T:                                                                                            5/10

A:                                                                                            5/10


The Bottom Line: There are better alternatives to this one.


A BAD Score--

Traditional Format:                                                            2.19/5

Advanced Format:                                                                2.19/5


FORCE System Suggestions

++           Contributes to Enemy Disruption

--             Weakens Resource Replenishment, Counter-Disruption.

ExMinion OfDarkness Exchange

Welcome to Side Deck week! This week is dedicated to cards that'd most likely find their way into a sideboard for one reason or another.

Exchange is most remembered for its use in screwing over the Exodia player; they can't win by Exodia if you're holding one of the limbs. It has a bit broader use than that though -- if you set most of your hand on the first turn, you can stick them with a bad card and get a staple from their hand.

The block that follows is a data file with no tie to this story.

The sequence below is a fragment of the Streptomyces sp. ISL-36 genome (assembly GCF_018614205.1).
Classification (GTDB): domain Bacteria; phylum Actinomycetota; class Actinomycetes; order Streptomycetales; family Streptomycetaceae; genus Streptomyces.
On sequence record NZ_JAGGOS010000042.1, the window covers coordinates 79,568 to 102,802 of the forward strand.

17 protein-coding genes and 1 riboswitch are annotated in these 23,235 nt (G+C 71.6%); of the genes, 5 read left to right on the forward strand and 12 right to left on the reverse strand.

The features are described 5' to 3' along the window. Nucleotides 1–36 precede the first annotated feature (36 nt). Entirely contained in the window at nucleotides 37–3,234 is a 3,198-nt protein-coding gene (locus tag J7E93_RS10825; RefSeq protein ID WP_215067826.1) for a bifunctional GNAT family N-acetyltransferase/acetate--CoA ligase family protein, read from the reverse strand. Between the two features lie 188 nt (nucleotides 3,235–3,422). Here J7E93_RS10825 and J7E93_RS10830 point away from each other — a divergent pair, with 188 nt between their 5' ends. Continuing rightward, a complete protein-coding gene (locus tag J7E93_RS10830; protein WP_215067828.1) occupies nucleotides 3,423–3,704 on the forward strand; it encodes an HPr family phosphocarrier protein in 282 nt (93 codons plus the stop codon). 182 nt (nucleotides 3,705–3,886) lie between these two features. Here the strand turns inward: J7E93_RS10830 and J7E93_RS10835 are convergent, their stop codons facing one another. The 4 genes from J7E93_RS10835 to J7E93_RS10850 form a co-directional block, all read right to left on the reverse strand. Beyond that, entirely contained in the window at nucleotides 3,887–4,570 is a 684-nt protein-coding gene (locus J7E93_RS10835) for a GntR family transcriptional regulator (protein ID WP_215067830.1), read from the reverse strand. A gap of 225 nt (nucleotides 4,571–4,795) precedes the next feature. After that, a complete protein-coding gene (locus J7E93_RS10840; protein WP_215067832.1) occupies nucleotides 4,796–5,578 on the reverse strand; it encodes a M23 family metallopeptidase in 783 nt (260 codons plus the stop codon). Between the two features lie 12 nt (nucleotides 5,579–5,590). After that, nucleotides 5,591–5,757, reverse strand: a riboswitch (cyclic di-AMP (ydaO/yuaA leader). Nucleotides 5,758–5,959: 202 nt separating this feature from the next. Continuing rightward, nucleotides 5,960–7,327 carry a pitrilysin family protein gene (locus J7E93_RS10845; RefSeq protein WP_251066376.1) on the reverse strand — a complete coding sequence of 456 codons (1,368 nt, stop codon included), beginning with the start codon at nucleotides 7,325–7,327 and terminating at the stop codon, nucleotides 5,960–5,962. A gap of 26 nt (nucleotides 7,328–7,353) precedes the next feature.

(Remember, your net card advantage is -1, unless you grab Pot, which makes your advantage 0 and your opponent really angry.)

However, there's a better option if you're playing Exchange to hurt Exodia
-- it's called D. D. Designator. They use Emissary of the Afterlife to search for a piece, you use DD Des and call the name of that piece, it's removed from game. gg.

Since the hand advantage is so bad, this card only gets a 1.75/5 (for the times you take a more useful card or deprive your opponent from a staple)
Tranorix Exchange

This is perhaps the most rentsy card in the entire game. There’s no card in the TCG with a comparable effect (though the OCG has Amazoness Chain Wielder), and the effect could either be utterly worthless or extremely beneficial to you, depending on how lucky you are (or, of course, how skilled).

The big downside with Exchange is that you’re usually giving up two cards (Exchange and the one you give your opponent) for one (the one your opponent gets from you). This drawback can be alleviated, however, if you make sure you only have cards in your hand that’ll eventually go back to you anyway (such as Sinister Serpent, or Spirit Monsters). Exchange becomes even better if you already know what’s in your opponent’s hand; there are many ways to accomplish this.

Play Exchange after The Forceful Sentry or Confiscation, play it when you have Ceremonial Bell on the field, play it with Respect Play, or play it with Mind on Air. All of those cards will ensure that you get something you want when you play Exchange, and as long as you can deal with the loss you’ll be suffering, Exchange will probably be worth it. This isn’t a card to be run seriously without proper planning, so if you plan on putting Exchange into a tournament-level deck, make sure it’s the right one.

Traditional – CCCC: 2/5